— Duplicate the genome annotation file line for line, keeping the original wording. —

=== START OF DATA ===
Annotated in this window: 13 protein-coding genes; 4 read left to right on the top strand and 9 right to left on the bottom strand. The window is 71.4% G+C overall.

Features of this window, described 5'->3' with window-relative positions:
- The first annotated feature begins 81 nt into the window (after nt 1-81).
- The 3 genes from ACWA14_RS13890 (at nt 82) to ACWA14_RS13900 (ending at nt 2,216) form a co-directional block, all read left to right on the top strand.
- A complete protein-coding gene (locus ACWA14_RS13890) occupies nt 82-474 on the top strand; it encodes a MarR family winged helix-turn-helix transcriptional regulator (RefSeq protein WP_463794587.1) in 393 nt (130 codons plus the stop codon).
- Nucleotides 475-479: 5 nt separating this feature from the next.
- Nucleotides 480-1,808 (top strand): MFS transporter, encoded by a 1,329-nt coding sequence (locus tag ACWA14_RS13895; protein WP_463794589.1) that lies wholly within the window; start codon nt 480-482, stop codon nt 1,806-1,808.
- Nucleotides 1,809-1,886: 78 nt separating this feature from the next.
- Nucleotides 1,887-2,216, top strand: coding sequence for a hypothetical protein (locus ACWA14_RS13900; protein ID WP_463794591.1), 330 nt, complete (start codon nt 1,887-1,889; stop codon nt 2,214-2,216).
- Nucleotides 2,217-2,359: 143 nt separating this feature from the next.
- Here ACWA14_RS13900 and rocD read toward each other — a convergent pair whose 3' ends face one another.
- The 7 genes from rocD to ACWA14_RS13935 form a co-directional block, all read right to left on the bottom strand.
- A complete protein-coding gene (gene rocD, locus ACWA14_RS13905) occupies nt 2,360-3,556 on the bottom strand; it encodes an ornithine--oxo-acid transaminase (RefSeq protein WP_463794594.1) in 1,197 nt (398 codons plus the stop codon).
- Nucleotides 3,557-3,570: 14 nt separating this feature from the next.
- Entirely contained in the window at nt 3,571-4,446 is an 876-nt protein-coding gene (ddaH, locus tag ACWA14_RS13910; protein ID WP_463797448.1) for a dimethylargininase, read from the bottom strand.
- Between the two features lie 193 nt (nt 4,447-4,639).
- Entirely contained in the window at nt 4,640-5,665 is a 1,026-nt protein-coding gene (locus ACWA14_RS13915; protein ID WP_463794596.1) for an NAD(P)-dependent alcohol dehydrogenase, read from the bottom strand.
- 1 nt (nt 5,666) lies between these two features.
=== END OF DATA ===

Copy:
Annotated in this window: 13 protein-coding genes; 4 read left to right on the top strand and 9 right to left on the bottom strand. The window is 71.4% G+C overall.

Features of this window, described 5'->3' with window-relative positions:
- The first annotated feature begins 81 nt into the window (after nt 1-81).
- The 3 genes from ACWA14_RS13890 (at nt 82) to ACWA14_RS13900 (ending at nt 2,216) form a co-directional block, all read left to right on the top strand.
- A complete protein-coding gene (locus ACWA14_RS13890) occupies nt 82-474 on the top strand; it encodes a MarR family winged helix-turn-helix transcriptional regulator (RefSeq protein WP_463794587.1) in 393 nt (130 codons plus the stop codon).
- Nucleotides 475-479: 5 nt separating this feature from the next.
- Nucleotides 480-1,808 (top strand): MFS transporter, encoded by a 1,329-nt coding sequence (locus tag ACWA14_RS13895; protein WP_463794589.1) that lies wholly within the window; start codon nt 480-482, stop codon nt 1,806-1,808.
- Nucleotides 1,809-1,886: 78 nt separating this feature from the next.
- Nucleotides 1,887-2,216, top strand: coding sequence for a hypothetical protein (locus ACWA14_RS13900; protein ID WP_463794591.1), 330 nt, complete (start codon nt 1,887-1,889; stop codon nt 2,214-2,216).
- Nucleotides 2,217-2,359: 143 nt separating this feature from the next.
- Here ACWA14_RS13900 and rocD read toward each other — a convergent pair whose 3' ends face one another.
- The 7 genes from rocD to ACWA14_RS13935 form a co-directional block, all read right to left on the bottom strand.
- A complete protein-coding gene (gene rocD, locus ACWA14_RS13905) occupies nt 2,360-3,556 on the bottom strand; it encodes an ornithine--oxo-acid transaminase (RefSeq protein WP_463794594.1) in 1,197 nt (398 codons plus the stop codon).
- Nucleotides 3,557-3,570: 14 nt separating this feature from the next.
- Entirely contained in the window at nt 3,571-4,446 is an 876-nt protein-coding gene (ddaH, locus tag ACWA14_RS13910; protein ID WP_463797448.1) for a dimethylargininase, read from the bottom strand.
- Between the two features lie 193 nt (nt 4,447-4,639).
- Entirely contained in the window at nt 4,640-5,665 is a 1,026-nt protein-coding gene (locus ACWA14_RS13915; protein ID WP_463794596.1) for an NAD(P)-dependent alcohol dehydrogenase, read from the bottom strand.
- 1 nt (nt 5,666) lies between these two features.